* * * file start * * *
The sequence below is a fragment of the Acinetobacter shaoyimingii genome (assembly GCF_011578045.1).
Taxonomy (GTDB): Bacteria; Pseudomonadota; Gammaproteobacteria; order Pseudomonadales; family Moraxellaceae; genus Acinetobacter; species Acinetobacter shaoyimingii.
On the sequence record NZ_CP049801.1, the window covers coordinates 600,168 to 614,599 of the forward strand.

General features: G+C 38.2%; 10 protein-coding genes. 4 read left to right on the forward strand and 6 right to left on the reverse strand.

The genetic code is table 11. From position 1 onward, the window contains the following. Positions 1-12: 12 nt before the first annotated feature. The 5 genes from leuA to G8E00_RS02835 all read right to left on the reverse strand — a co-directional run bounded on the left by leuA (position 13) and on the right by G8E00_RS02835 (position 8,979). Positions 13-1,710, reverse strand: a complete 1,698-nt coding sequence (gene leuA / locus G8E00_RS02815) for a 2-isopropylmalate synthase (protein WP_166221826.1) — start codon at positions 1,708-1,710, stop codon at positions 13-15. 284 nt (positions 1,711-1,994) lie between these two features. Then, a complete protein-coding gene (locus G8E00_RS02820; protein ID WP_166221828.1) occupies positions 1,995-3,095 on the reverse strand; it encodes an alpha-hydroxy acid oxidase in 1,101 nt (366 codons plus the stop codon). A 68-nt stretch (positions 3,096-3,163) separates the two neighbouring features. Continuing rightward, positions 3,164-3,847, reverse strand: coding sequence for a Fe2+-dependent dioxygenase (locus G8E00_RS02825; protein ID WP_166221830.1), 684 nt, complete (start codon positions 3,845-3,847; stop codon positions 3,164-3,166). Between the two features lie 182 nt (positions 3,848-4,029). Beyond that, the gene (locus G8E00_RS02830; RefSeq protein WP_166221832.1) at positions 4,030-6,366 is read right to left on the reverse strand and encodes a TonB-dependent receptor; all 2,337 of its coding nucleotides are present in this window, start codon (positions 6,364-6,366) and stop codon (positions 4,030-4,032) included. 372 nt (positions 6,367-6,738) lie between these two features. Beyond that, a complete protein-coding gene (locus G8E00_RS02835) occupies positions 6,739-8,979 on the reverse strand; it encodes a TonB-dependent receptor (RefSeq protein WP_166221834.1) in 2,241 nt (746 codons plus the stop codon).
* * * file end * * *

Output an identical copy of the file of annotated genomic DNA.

The sequence below is a fragment of the Acinetobacter shaoyimingii genome (assembly GCF_011578045.1).
Taxonomy (GTDB): Bacteria; Pseudomonadota; Gammaproteobacteria; order Pseudomonadales; family Moraxellaceae; genus Acinetobacter; species Acinetobacter shaoyimingii.
On the sequence record NZ_CP049801.1, the window covers coordinates 600,168 to 614,599 of the forward strand.

General features: G+C 38.2%; 10 protein-coding genes. 4 read left to right on the forward strand and 6 right to left on the reverse strand.

The genetic code is table 11. From position 1 onward, the window contains the following. Positions 1-12: 12 nt before the first annotated feature. The 5 genes from leuA to G8E00_RS02835 all read right to left on the reverse strand — a co-directional run bounded on the left by leuA (position 13) and on the right by G8E00_RS02835 (position 8,979). Positions 13-1,710, reverse strand: a complete 1,698-nt coding sequence (gene leuA / locus G8E00_RS02815) for a 2-isopropylmalate synthase (protein WP_166221826.1) — start codon at positions 1,708-1,710, stop codon at positions 13-15. 284 nt (positions 1,711-1,994) lie between these two features. Then, a complete protein-coding gene (locus G8E00_RS02820; protein ID WP_166221828.1) occupies positions 1,995-3,095 on the reverse strand; it encodes an alpha-hydroxy acid oxidase in 1,101 nt (366 codons plus the stop codon). A 68-nt stretch (positions 3,096-3,163) separates the two neighbouring features. Continuing rightward, positions 3,164-3,847, reverse strand: coding sequence for a Fe2+-dependent dioxygenase (locus G8E00_RS02825; protein ID WP_166221830.1), 684 nt, complete (start codon positions 3,845-3,847; stop codon positions 3,164-3,166). Between the two features lie 182 nt (positions 3,848-4,029). Beyond that, the gene (locus G8E00_RS02830; RefSeq protein WP_166221832.1) at positions 4,030-6,366 is read right to left on the reverse strand and encodes a TonB-dependent receptor; all 2,337 of its coding nucleotides are present in this window, start codon (positions 6,364-6,366) and stop codon (positions 4,030-4,032) included. 372 nt (positions 6,367-6,738) lie between these two features. Beyond that, a complete protein-coding gene (locus G8E00_RS02835) occupies positions 6,739-8,979 on the reverse strand; it encodes a TonB-dependent receptor (RefSeq protein WP_166221834.1) in 2,241 nt (746 codons plus the stop codon).